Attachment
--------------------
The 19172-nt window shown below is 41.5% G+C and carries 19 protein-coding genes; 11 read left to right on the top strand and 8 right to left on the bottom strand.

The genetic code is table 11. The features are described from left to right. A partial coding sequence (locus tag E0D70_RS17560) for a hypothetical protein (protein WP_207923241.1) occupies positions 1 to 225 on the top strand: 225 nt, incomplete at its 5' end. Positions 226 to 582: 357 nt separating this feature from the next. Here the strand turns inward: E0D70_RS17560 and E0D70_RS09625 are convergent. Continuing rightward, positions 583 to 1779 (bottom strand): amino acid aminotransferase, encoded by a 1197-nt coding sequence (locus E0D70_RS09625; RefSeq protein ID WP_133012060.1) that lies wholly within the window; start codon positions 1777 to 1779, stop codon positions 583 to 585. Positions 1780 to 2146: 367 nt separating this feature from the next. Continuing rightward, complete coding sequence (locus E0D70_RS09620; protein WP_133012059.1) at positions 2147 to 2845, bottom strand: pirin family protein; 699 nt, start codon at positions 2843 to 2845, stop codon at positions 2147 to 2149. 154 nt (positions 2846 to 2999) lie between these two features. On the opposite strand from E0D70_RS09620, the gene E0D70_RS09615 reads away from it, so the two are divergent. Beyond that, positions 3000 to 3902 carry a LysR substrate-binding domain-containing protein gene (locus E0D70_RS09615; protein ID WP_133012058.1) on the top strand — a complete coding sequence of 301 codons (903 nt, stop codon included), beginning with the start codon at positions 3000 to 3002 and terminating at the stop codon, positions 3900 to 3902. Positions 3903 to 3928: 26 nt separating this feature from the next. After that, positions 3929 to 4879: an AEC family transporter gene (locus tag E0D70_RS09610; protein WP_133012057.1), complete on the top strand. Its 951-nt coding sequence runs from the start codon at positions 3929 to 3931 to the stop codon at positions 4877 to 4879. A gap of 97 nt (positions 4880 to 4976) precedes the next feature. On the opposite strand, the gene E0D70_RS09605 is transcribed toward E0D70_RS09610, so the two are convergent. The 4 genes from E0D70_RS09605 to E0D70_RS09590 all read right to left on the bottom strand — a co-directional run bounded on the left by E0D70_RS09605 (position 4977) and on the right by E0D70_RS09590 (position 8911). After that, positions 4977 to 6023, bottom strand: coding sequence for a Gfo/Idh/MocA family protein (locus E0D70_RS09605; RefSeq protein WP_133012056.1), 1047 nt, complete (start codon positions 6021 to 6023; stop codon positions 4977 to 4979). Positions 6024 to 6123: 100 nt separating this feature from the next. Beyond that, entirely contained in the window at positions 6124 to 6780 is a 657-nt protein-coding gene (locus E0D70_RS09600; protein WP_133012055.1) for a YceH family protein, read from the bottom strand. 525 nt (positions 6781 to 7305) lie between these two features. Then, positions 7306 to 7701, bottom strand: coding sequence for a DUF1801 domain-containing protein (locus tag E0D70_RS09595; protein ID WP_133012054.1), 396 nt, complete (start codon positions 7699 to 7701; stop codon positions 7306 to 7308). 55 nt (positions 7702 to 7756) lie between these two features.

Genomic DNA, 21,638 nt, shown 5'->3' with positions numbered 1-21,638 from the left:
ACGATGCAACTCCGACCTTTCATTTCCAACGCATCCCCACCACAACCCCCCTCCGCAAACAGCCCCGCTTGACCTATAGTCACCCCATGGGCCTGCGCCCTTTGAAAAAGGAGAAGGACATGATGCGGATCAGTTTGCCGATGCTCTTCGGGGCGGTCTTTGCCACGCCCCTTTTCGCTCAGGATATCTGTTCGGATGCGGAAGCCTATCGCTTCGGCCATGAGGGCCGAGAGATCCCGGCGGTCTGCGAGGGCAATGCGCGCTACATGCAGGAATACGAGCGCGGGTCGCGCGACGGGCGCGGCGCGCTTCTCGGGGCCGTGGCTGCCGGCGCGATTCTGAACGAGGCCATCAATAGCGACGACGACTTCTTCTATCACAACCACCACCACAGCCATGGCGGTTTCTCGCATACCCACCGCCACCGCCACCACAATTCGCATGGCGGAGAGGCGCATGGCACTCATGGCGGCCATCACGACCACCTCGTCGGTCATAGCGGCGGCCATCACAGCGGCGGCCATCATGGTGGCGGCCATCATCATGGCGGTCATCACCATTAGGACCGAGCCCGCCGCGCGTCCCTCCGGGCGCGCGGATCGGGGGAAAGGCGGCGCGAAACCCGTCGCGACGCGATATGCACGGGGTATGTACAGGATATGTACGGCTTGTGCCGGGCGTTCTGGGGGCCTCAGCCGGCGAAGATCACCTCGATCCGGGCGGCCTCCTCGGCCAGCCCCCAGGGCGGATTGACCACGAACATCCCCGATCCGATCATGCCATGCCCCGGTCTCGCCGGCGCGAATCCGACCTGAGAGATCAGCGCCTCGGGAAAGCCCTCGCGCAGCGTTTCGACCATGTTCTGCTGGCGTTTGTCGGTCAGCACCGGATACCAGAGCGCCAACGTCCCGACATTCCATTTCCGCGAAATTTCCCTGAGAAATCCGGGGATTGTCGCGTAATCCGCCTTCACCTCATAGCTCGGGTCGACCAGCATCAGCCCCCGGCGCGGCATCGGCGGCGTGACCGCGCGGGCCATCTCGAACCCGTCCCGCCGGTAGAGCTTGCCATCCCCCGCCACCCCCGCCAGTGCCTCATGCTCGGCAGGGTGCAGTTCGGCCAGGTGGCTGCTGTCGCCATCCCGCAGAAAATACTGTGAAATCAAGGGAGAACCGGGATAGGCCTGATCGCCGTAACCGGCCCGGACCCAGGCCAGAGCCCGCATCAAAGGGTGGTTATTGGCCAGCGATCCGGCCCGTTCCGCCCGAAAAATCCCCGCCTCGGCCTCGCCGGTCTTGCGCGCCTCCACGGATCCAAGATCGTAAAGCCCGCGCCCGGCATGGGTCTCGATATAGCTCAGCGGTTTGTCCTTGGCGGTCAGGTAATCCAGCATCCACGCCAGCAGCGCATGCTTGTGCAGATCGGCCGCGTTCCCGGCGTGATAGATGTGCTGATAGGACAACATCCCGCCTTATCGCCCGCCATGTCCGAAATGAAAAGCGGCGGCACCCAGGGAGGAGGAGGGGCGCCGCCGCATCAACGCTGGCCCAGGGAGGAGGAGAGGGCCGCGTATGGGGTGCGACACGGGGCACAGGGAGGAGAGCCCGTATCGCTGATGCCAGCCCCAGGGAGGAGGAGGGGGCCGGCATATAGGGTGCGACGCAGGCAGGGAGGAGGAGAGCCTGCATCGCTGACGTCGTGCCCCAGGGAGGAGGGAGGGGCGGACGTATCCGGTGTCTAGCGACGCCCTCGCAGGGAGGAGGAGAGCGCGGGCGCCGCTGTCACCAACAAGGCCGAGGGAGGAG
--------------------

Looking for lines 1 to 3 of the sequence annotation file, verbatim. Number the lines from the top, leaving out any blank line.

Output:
The 19172-nt window shown below is 41.5% G+C and carries 19 protein-coding genes; 11 read left to right on the top strand and 8 right to left on the bottom strand.

The genetic code is table 11. The features are described from left to right. A partial coding sequence (locus tag E0D70_RS17560) for a hypothetical protein (protein WP_207923241.1) occupies positions 1 to 225 on the top strand: 225 nt, incomplete at its 5' end. Positions 226 to 582: 357 nt separating this feature from the next. Here the strand turns inward: E0D70_RS17560 and E0D70_RS09625 are convergent. Continuing rightward, positions 583 to 1779 (bottom strand): amino acid aminotransferase, encoded by a 1197-nt coding sequence (locus E0D70_RS09625; RefSeq protein ID WP_133012060.1) that lies wholly within the window; start codon positions 1777 to 1779, stop codon positions 583 to 585. Positions 1780 to 2146: 367 nt separating this feature from the next. Continuing rightward, complete coding sequence (locus E0D70_RS09620; protein WP_133012059.1) at positions 2147 to 2845, bottom strand: pirin family protein; 699 nt, start codon at positions 2843 to 2845, stop codon at positions 2147 to 2149. 154 nt (positions 2846 to 2999) lie between these two features. On the opposite strand from E0D70_RS09620, the gene E0D70_RS09615 reads away from it, so the two are divergent. Beyond that, positions 3000 to 3902 carry a LysR substrate-binding domain-containing protein gene (locus E0D70_RS09615; protein ID WP_133012058.1) on the top strand — a complete coding sequence of 301 codons (903 nt, stop codon included), beginning with the start codon at positions 3000 to 3002 and terminating at the stop codon, positions 3900 to 3902. Positions 3903 to 3928: 26 nt separating this feature from the next. After that, positions 3929 to 4879: an AEC family transporter gene (locus tag E0D70_RS09610; protein WP_133012057.1), complete on the top strand. Its 951-nt coding sequence runs from the start codon at positions 3929 to 3931 to the stop codon at positions 4877 to 4879. A gap of 97 nt (positions 4880 to 4976) precedes the next feature. On the opposite strand, the gene E0D70_RS09605 is transcribed toward E0D70_RS09610, so the two are convergent. The 4 genes from E0D70_RS09605 to E0D70_RS09590 all read right to left on the bottom strand — a co-directional run bounded on the left by E0D70_RS09605 (position 4977) and on the right by E0D70_RS09590 (position 8911). After that, positions 4977 to 6023, bottom strand: coding sequence for a Gfo/Idh/MocA family protein (locus E0D70_RS09605; RefSeq protein WP_133012056.1), 1047 nt, complete (start codon positions 6021 to 6023; stop codon positions 4977 to 4979). Positions 6024 to 6123: 100 nt separating this feature from the next. Beyond that, entirely contained in the window at positions 6124 to 6780 is a 657-nt protein-coding gene (locus E0D70_RS09600; protein WP_133012055.1) for a YceH family protein, read from the bottom strand. 525 nt (positions 6781 to 7305) lie between these two features. Then, positions 7306 to 7701, bottom strand: coding sequence for a DUF1801 domain-containing protein (locus tag E0D70_RS09595; protein ID WP_133012054.1), 396 nt, complete (start codon positions 7699 to 7701; stop codon positions 7306 to 7308). 55 nt (positions 7702 to 7756) lie between these two features.

Genomic DNA, 21,638 nt, shown 5'->3' with positions numbered 1-21,638 from the left: